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  7. In these examples of Gomez's art, he is juxtaposing fantasy images of wealth and luxury with that of someone who is humbled, hardworking, and probably poor. The original advertisements would be an example of "Lifestyle Marketing" which usually sells a fantasy of a specific lifestyle to those who see themselves as having that lifestyle. But through the addition of painted workers scrubbing floors, cleaning pools or even taking the intimate and personal position of child raising, the viewer is forced to come to grips with what the fantasy is built on.


    Take note of how the bathroom in the 2nd ad is white (as well as the young model in the window also wearing white) but the worker is wearing dark clothing and stands out in the photo. The worker is also put in the foreground whereas in the original ad, the girl in the back would command most of your attention. In the first advertisement the pool and child that belong to the wealthy are being tended to by workers. In both examples (now co-opted into Gomez's art), what would have been ads selling an idea, lifestyle, and the products associated with it, instead it became transformed into a meaningful work meant to make you socially conscious or aware of the plight of the lower classes. This could be seen as a form of culture jamming.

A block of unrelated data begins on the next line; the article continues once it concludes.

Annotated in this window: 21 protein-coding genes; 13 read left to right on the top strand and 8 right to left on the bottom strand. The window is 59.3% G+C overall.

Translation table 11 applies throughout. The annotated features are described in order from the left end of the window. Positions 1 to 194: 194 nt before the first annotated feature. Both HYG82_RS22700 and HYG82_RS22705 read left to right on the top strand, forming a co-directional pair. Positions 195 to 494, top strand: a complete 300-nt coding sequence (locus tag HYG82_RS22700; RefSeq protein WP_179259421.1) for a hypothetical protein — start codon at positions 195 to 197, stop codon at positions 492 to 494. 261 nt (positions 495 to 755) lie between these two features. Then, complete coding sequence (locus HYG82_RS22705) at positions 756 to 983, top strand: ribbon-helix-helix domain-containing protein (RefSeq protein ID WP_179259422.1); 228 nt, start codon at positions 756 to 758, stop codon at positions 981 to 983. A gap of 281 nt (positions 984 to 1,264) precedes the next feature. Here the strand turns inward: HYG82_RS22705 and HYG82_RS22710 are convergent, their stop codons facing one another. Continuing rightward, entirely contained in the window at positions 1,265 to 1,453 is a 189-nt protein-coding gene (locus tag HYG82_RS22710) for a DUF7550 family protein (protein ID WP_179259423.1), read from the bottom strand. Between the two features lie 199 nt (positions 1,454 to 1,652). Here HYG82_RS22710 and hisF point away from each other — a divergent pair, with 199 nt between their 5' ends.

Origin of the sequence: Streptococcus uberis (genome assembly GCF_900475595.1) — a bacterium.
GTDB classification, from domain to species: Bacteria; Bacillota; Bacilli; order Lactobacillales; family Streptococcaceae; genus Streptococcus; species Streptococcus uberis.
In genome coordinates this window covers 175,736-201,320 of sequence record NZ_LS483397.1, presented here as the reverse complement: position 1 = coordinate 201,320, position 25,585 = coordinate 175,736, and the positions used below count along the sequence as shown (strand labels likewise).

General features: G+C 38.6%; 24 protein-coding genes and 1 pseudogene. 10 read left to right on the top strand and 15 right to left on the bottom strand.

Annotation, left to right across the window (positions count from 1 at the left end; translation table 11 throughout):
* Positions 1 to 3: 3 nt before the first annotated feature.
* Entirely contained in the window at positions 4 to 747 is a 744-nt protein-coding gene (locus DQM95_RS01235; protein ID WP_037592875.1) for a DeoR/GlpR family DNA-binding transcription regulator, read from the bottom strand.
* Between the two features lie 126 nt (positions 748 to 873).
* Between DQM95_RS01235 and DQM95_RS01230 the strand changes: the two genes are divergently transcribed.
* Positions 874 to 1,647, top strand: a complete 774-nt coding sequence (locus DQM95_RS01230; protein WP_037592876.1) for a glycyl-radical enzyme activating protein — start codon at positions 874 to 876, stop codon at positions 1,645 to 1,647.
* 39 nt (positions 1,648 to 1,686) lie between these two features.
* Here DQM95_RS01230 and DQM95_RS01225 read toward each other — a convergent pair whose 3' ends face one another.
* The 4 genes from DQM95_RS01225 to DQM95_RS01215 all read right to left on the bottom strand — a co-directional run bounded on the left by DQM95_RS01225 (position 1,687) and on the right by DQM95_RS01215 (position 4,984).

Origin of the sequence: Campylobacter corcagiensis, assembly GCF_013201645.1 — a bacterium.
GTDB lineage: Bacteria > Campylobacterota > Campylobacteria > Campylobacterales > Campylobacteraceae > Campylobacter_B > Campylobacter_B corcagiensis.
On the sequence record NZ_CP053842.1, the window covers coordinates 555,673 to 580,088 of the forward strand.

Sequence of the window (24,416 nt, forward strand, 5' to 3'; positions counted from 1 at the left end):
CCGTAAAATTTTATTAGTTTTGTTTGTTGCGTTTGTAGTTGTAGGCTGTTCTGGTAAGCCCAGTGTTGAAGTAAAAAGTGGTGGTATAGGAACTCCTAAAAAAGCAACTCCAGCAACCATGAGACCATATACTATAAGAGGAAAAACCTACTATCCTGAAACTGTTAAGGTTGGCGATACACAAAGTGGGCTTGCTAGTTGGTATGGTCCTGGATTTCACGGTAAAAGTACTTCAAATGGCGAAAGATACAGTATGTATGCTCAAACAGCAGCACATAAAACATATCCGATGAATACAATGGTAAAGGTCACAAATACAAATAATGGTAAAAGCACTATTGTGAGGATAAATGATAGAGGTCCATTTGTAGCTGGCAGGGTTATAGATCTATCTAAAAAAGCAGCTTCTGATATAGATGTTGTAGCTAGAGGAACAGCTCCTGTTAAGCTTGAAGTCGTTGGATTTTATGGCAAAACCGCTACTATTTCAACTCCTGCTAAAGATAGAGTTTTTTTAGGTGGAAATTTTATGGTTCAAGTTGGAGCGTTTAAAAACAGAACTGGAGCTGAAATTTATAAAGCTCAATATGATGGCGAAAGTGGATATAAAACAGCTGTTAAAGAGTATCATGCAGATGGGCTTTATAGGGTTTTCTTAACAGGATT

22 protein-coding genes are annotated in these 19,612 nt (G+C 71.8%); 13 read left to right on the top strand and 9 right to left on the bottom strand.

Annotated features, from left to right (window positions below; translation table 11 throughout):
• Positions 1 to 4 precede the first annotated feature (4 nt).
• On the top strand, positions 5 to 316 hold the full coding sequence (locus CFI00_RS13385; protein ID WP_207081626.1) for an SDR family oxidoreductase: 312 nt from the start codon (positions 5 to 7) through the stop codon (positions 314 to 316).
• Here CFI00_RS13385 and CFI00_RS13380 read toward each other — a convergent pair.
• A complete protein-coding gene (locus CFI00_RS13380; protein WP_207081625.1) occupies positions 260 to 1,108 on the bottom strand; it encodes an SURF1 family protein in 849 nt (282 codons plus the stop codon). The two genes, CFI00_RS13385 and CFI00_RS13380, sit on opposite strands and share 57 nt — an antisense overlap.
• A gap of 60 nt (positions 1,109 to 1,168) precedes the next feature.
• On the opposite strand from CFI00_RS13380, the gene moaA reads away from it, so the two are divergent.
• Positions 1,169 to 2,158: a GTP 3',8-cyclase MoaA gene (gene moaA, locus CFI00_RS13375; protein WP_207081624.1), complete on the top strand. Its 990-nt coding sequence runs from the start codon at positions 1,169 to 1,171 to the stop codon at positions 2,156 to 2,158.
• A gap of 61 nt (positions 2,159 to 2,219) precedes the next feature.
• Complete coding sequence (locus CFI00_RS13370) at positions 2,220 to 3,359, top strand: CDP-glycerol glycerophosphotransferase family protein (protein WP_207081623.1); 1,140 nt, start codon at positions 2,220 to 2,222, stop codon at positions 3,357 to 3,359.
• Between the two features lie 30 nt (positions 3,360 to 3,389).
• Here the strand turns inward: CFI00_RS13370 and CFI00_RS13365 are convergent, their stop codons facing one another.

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  8. FIGURE 1 (Happy Hills): The actual "function" of the piece is to make people aware of the actual labor that goes into keeping their environment pristine. The emotion that Gomez is attempting to evoke from the audience is one of guilt and also compassion. Since there is still abundant racism in the United States and much stereotyping of minorities as physical laborers (including lawn care techs, landscapers, etc), Gomez is pointing to the fact that these workers take these jobs and do them well and should not be criticized as they currently are. This image also functions as a way to point out (to the original audience that the non-altered image would be in) that it would not be possible to have as pristine of a pool and backyard without these workers, especially since they are performing a job that the home owner normally would not dare to. This image may encourage viewers to appreciate the hard work that many minorities perform in this country, especially at the lower rate of pay that many are given (sometimes for issues of legality and lack of citizenship), and it could also encourage people to perform these tasks themselves rather than paying someone to do it for them; this may be counter intuitive as it would be taking jobs away from people who really could use them.

    One of the rhetorical strategies used in FIGURE 1 is color. Since green represents freshness, there is very health grass and hedges seen in the image. Green can also represent serenity and without Gomez's acrylic painting on the image, it would appear to be a serene area devoid of any human interaction. Dark green represents wealth and the fact that someone can afford gardeners, a pool cleaner, and laborers to take care of their yard & pool indicates that they are affluent. The color blue also has a prominent effect on the image as blue is associated with being dependable and fiscally responsible and secure. The workers are dependable to get the job done and the homeowner is fiscally responsible & secure enough to have the income to hire workers.